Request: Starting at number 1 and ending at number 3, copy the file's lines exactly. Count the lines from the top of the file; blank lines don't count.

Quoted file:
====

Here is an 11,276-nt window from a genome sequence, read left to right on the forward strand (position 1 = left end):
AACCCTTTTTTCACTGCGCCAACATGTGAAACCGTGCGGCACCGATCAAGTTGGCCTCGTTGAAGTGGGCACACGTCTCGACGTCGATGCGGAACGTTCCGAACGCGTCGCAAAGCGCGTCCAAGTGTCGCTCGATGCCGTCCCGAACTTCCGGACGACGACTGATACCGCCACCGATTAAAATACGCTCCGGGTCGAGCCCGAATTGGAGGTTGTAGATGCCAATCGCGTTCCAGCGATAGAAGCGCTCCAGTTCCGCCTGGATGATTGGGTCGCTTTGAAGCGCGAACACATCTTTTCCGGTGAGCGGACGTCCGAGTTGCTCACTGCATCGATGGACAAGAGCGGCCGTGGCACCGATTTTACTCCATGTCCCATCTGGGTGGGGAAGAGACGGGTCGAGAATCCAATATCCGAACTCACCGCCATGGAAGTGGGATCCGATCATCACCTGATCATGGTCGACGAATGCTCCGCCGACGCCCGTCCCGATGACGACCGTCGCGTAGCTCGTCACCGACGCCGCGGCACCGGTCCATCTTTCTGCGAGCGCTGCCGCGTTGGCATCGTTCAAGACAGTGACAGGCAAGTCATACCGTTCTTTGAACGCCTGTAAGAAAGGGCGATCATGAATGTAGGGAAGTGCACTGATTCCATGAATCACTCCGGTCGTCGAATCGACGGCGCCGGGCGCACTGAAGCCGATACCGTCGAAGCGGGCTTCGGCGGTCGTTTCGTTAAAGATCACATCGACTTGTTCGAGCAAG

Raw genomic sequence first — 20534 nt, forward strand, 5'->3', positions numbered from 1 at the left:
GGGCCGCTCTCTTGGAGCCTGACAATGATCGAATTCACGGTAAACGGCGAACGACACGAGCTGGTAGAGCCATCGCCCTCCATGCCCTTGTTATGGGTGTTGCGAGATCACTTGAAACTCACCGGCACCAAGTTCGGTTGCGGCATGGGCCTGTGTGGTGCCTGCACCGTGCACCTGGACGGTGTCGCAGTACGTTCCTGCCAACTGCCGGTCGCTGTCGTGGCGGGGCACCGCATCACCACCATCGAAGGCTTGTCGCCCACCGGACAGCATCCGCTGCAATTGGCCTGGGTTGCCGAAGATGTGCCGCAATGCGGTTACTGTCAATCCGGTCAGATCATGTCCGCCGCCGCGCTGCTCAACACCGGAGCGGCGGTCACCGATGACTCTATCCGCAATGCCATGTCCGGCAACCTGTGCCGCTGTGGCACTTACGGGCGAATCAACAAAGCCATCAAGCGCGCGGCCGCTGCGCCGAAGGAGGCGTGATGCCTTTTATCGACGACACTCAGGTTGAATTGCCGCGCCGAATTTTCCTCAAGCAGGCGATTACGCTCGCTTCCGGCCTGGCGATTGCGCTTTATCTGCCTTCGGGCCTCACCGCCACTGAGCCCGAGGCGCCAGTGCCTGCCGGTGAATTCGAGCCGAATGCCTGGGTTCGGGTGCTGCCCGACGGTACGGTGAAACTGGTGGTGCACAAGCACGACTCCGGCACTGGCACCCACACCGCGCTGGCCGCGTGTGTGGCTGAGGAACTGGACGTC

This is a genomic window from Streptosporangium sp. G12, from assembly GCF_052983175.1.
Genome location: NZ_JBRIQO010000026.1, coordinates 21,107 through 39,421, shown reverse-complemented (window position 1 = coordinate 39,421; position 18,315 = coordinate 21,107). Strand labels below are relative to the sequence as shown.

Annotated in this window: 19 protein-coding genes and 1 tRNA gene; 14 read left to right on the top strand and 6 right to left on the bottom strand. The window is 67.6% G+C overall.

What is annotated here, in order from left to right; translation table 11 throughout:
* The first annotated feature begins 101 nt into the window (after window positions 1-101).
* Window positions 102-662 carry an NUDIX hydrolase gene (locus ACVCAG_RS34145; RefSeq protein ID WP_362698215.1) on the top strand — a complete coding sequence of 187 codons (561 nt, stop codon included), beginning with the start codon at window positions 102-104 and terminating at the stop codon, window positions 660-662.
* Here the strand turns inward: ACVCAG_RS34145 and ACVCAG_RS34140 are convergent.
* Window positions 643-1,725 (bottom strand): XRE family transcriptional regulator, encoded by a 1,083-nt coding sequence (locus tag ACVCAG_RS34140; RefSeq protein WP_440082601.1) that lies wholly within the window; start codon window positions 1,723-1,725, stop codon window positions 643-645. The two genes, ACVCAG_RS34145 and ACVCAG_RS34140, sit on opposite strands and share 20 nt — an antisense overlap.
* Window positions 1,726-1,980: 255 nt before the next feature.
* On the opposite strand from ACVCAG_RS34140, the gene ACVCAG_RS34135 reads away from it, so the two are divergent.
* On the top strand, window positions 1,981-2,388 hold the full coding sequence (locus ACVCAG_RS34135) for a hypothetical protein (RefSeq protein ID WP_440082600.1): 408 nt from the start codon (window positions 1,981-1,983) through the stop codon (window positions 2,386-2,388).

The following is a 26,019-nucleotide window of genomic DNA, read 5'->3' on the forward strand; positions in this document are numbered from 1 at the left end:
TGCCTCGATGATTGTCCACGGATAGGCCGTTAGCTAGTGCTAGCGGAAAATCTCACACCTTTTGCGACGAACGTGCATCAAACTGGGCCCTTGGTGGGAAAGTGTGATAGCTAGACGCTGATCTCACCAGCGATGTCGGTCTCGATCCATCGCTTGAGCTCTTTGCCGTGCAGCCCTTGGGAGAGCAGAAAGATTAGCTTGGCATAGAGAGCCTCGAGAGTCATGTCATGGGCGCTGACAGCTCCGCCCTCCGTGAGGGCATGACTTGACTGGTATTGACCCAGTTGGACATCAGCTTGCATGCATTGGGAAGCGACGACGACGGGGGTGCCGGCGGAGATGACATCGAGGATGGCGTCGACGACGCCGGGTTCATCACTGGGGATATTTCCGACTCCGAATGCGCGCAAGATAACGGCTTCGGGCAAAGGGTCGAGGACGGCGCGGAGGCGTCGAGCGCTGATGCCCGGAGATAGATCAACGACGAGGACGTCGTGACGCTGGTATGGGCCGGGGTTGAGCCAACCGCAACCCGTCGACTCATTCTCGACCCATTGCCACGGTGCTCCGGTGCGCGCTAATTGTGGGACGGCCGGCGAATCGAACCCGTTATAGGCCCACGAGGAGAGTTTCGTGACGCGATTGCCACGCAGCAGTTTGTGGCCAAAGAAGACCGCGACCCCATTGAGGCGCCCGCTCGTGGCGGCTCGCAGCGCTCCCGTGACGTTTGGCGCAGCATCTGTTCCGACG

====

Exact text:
Here is an 11,276-nt window from a genome sequence, read left to right on the forward strand (position 1 = left end):
AACCCTTTTTTCACTGCGCCAACATGTGAAACCGTGCGGCACCGATCAAGTTGGCCTCGTTGAAGTGGGCACACGTCTCGACGTCGATGCGGAACGTTCCGAACGCGTCGCAAAGCGCGTCCAAGTGTCGCTCGATGCCGTCCCGAACTTCCGGACGACGACTGATACCGCCACCGATTAAAATACGCTCCGGGTCGAGCCCGAATTGGAGGTTGTAGATGCCAATCGCGTTCCAGCGATAGAAGCGCTCCAGTTCCGCCTGGATGATTGGGTCGCTTTGAAGCGCGAACACATCTTTTCCGGTGAGCGGACGTCCGAGTTGCTCACTGCATCGATGGACAAGAGCGGCCGTGGCACCGATTTTACTCCATGTCCCATCTGGGTGGGGAAGAGACGGGTCGAGAATCCAATATCCGAACTCACCGCCATGGAAGTGGGATCCGATCATCACCTGATCATGGTCGACGAATGCTCCGCCGACGCCCGTCCCGATGACGACCGTCGCGTAGCTCGTCACCGACGCCGCGGCACCGGTCCATCTTTCTGCGAGCGCTGCCGCGTTGGCATCGTTCAAGACAGTGACAGGCAAGTCATACCGTTCTTTGAACGCCTGTAAGAAAGGGCGATCATGAATGTAGGGAAGTGCACTGATTCCATGAATCACTCCGGTCGTCGAATCGACGGCGCCGGGCGCACTGAAGCCGATACCGTCGAAGCGGGCTTCGGCGGTCGTTTCGTTAAAGATCACATCGACTTGTTCGAGCAAG

Raw genomic sequence first — 20534 nt, forward strand, 5'->3', positions numbered from 1 at the left: